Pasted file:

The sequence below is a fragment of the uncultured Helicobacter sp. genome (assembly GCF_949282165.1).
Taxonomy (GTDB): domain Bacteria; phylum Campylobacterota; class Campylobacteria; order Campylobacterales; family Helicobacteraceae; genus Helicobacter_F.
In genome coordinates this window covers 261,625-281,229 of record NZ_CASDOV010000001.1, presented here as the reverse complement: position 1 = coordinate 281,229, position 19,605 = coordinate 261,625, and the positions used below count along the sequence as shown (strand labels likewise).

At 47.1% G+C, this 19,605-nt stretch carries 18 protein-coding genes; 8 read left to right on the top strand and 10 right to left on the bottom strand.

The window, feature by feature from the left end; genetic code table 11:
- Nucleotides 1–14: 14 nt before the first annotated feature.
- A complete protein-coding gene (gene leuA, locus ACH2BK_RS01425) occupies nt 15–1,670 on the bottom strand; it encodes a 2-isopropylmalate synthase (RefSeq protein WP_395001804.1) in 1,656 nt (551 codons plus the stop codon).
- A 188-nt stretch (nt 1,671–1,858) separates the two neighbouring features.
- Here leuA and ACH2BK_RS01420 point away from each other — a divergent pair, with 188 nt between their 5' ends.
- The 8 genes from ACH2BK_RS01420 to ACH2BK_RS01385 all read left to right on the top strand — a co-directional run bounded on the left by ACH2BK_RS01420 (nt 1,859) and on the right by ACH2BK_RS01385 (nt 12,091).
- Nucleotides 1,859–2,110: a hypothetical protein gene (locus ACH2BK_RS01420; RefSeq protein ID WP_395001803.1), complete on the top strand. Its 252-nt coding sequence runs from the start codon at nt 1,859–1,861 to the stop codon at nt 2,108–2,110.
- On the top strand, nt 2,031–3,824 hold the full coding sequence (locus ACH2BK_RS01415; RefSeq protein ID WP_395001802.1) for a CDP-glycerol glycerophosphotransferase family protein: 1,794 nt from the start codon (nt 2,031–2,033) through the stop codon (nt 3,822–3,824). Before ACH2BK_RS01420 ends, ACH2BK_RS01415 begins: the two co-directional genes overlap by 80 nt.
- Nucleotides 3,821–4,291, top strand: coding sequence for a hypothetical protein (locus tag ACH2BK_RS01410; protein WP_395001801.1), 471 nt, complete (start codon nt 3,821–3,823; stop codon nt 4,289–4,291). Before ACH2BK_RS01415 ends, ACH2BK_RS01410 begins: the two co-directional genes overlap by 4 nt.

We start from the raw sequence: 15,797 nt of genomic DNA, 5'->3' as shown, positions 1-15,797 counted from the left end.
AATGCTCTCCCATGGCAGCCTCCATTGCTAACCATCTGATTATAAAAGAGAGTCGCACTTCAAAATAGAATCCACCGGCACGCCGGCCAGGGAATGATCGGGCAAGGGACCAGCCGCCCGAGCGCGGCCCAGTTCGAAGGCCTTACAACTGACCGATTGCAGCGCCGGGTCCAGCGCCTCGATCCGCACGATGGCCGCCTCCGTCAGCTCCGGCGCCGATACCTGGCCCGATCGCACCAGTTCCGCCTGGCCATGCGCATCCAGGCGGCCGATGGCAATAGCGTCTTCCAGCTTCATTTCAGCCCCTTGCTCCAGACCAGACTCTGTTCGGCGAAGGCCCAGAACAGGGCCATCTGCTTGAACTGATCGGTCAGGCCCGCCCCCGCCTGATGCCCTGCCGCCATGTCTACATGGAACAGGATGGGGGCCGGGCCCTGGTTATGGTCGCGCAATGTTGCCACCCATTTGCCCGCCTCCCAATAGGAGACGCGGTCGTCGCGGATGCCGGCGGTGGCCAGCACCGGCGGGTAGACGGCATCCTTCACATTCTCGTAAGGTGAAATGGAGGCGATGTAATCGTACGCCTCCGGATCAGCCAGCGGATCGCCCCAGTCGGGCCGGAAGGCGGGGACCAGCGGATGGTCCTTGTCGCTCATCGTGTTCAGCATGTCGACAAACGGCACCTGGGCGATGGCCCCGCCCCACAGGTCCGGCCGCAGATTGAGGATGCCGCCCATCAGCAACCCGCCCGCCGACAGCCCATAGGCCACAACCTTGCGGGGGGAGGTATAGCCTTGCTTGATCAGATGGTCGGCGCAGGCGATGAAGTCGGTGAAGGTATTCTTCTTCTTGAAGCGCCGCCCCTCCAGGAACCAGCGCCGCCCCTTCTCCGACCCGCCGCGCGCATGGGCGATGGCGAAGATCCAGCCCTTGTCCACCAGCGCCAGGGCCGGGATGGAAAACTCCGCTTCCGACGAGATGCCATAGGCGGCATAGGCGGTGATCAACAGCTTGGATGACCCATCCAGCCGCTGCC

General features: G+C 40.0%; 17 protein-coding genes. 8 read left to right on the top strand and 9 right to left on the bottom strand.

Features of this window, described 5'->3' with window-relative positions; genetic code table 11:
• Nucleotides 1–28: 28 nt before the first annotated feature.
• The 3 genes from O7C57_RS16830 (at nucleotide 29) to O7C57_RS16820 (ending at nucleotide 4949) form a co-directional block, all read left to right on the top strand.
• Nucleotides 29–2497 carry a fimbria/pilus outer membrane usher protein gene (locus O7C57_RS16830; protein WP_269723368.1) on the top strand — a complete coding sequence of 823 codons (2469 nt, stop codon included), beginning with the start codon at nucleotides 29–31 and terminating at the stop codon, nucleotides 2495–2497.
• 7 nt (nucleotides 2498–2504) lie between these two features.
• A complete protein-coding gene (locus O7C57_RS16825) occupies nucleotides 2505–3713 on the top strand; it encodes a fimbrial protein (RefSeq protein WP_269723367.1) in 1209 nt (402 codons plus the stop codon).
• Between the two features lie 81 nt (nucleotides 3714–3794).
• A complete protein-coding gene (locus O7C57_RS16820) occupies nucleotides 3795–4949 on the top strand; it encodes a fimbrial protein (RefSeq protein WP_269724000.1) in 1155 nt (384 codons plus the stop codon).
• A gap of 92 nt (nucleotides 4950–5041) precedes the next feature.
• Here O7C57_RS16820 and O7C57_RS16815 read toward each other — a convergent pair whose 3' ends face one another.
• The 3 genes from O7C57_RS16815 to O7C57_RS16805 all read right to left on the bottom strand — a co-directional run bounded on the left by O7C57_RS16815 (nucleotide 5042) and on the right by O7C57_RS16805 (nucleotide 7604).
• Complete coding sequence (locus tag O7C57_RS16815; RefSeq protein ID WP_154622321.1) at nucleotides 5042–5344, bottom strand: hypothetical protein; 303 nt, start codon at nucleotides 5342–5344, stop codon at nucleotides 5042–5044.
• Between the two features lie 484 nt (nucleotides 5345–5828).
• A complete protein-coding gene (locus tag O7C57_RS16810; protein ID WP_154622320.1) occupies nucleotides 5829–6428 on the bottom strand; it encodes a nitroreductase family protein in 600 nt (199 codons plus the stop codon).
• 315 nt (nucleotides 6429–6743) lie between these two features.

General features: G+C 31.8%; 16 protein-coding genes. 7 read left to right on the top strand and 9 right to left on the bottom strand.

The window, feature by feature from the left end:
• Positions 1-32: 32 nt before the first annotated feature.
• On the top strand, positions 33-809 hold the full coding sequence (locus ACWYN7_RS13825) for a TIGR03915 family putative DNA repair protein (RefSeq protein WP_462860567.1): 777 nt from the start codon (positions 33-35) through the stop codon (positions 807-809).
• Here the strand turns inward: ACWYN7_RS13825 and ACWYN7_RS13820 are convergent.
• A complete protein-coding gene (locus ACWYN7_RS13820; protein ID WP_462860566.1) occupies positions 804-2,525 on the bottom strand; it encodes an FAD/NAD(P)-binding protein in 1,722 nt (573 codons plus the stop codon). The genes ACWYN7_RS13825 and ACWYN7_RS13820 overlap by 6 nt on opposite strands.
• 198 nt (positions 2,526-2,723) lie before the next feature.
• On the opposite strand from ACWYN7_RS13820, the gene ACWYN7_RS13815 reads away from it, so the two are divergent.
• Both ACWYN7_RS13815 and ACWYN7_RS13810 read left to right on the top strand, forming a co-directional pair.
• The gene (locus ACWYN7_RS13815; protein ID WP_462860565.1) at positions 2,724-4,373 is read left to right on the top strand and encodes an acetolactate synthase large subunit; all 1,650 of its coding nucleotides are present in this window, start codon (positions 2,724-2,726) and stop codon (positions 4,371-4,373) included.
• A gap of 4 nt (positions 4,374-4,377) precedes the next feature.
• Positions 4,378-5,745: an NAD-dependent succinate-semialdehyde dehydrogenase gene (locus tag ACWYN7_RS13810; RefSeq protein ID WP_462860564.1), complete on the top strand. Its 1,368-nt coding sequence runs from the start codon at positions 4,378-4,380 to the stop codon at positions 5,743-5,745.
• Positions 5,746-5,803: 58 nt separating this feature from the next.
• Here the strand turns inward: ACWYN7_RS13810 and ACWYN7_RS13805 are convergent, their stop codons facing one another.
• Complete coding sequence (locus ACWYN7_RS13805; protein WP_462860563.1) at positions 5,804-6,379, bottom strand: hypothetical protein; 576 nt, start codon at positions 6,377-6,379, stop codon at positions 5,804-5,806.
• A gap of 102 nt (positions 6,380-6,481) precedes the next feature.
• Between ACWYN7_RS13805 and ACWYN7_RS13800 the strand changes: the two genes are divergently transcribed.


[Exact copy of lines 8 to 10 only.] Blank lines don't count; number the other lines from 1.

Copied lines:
- A 188-nt stretch (nt 1,671–1,858) separates the two neighbouring features.
- Here leuA and ACH2BK_RS01420 point away from each other — a divergent pair, with 188 nt between their 5' ends.
- The 8 genes from ACH2BK_RS01420 to ACH2BK_RS01385 all read left to right on the top strand — a co-directional run bounded on the left by ACH2BK_RS01420 (nt 1,859) and on the right by ACH2BK_RS01385 (nt 12,091).